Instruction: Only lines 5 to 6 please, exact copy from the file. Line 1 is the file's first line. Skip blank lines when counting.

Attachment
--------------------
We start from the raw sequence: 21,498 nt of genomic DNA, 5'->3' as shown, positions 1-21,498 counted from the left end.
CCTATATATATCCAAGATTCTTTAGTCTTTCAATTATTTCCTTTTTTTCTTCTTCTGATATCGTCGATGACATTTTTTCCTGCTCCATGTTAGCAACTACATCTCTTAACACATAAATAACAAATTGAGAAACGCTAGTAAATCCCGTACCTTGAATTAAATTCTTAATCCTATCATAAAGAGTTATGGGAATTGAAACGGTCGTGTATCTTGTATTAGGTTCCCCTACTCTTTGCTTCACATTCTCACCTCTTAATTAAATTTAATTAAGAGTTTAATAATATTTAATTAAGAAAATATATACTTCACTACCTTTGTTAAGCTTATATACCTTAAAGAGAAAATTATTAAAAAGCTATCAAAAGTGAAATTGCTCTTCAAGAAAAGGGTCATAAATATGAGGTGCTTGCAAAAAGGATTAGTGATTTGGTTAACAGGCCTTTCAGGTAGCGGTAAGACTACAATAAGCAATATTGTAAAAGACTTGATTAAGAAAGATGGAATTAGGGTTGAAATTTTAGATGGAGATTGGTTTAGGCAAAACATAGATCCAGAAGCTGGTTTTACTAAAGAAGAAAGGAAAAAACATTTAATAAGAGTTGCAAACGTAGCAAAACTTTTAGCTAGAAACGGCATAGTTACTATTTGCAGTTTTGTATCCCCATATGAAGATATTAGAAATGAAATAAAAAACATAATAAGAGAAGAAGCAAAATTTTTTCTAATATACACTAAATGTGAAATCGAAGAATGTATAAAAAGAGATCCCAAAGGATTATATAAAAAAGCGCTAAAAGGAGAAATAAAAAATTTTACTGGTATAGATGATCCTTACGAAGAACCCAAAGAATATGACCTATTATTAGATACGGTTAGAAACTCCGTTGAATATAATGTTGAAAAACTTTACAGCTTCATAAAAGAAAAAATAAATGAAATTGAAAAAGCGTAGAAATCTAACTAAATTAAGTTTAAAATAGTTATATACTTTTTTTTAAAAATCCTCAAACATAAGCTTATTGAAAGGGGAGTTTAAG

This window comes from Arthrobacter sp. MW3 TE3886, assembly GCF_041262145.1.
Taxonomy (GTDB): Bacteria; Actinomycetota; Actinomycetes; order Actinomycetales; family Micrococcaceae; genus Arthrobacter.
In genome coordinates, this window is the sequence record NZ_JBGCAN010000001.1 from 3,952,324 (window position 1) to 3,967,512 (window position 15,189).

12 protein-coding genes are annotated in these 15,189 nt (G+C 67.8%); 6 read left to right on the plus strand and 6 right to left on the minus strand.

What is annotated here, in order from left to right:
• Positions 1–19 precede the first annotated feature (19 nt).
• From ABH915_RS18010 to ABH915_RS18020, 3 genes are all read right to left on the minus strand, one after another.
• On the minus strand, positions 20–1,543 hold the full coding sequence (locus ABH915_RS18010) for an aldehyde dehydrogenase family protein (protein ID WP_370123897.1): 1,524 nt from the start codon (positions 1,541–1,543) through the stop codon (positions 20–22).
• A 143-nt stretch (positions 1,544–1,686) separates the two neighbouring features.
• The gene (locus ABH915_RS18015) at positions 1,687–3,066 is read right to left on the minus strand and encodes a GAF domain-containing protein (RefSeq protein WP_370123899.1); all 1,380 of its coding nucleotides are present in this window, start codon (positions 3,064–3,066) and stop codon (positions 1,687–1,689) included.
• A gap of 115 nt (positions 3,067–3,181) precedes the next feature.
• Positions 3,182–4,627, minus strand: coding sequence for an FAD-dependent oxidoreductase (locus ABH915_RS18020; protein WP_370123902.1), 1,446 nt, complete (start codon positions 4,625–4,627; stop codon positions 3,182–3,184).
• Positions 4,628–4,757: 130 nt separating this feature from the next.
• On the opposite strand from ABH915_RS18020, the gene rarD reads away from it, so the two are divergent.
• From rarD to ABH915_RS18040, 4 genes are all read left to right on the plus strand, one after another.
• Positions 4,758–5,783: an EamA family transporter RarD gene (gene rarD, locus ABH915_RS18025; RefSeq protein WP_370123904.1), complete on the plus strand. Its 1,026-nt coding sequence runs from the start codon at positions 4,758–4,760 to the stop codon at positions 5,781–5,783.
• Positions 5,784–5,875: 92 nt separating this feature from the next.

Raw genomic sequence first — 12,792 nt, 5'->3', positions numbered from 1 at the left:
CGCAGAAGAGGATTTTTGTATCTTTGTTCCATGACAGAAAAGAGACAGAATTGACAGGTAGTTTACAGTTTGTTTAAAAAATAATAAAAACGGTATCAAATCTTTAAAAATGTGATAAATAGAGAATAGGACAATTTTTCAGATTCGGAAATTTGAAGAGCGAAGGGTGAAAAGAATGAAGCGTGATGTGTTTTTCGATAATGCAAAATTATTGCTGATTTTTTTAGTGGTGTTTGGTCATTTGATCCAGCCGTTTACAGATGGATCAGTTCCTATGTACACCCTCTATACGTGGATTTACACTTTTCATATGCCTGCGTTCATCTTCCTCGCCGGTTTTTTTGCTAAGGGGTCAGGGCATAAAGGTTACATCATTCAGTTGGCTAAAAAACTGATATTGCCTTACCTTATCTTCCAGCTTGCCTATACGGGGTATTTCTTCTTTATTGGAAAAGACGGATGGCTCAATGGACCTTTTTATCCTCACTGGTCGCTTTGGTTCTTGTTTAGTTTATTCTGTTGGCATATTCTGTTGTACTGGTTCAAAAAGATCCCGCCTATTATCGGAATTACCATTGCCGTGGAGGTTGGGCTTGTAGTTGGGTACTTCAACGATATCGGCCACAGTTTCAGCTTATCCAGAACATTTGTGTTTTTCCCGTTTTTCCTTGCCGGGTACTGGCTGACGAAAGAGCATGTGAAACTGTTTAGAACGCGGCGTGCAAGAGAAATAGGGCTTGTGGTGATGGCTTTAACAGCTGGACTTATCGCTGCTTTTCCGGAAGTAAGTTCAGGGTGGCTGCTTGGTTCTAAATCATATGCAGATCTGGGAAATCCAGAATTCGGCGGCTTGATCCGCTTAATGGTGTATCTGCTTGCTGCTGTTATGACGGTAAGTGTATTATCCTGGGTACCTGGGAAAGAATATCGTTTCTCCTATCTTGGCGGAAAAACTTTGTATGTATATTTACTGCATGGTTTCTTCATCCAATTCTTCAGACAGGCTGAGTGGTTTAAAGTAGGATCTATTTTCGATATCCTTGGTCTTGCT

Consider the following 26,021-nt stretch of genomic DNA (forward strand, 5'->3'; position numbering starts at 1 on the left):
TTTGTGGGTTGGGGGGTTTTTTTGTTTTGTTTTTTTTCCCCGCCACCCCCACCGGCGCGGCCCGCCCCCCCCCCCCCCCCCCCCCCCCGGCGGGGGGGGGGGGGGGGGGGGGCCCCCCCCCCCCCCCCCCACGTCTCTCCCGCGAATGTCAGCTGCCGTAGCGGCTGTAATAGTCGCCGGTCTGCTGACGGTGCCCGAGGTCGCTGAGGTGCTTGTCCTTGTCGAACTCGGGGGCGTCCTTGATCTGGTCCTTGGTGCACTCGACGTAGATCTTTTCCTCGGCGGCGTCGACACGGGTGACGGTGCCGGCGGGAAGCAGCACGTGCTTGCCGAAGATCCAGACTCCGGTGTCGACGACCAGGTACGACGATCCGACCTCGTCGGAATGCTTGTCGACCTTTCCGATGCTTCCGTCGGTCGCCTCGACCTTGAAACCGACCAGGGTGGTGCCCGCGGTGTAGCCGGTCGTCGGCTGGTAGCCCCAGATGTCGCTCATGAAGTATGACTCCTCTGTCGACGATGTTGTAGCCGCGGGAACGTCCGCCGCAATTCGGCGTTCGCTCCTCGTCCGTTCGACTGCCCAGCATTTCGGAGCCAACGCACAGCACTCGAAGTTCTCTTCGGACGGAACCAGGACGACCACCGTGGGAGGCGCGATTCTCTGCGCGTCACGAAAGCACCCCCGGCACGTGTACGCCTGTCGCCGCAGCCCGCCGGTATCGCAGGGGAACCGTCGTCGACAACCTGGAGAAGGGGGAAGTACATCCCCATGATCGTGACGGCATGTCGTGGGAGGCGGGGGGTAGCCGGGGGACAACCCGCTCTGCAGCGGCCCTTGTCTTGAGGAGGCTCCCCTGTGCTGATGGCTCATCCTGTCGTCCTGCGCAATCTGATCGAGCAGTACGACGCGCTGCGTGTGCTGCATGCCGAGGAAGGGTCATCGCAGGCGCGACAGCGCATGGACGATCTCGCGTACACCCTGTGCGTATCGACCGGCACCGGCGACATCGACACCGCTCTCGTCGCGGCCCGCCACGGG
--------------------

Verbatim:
In genome coordinates, this window is the sequence record NZ_JBGCAN010000001.1 from 3,952,324 (window position 1) to 3,967,512 (window position 15,189).

12 protein-coding genes are annotated in these 15,189 nt (G+C 67.8%); 6 read left to right on the plus strand and 6 right to left on the minus strand.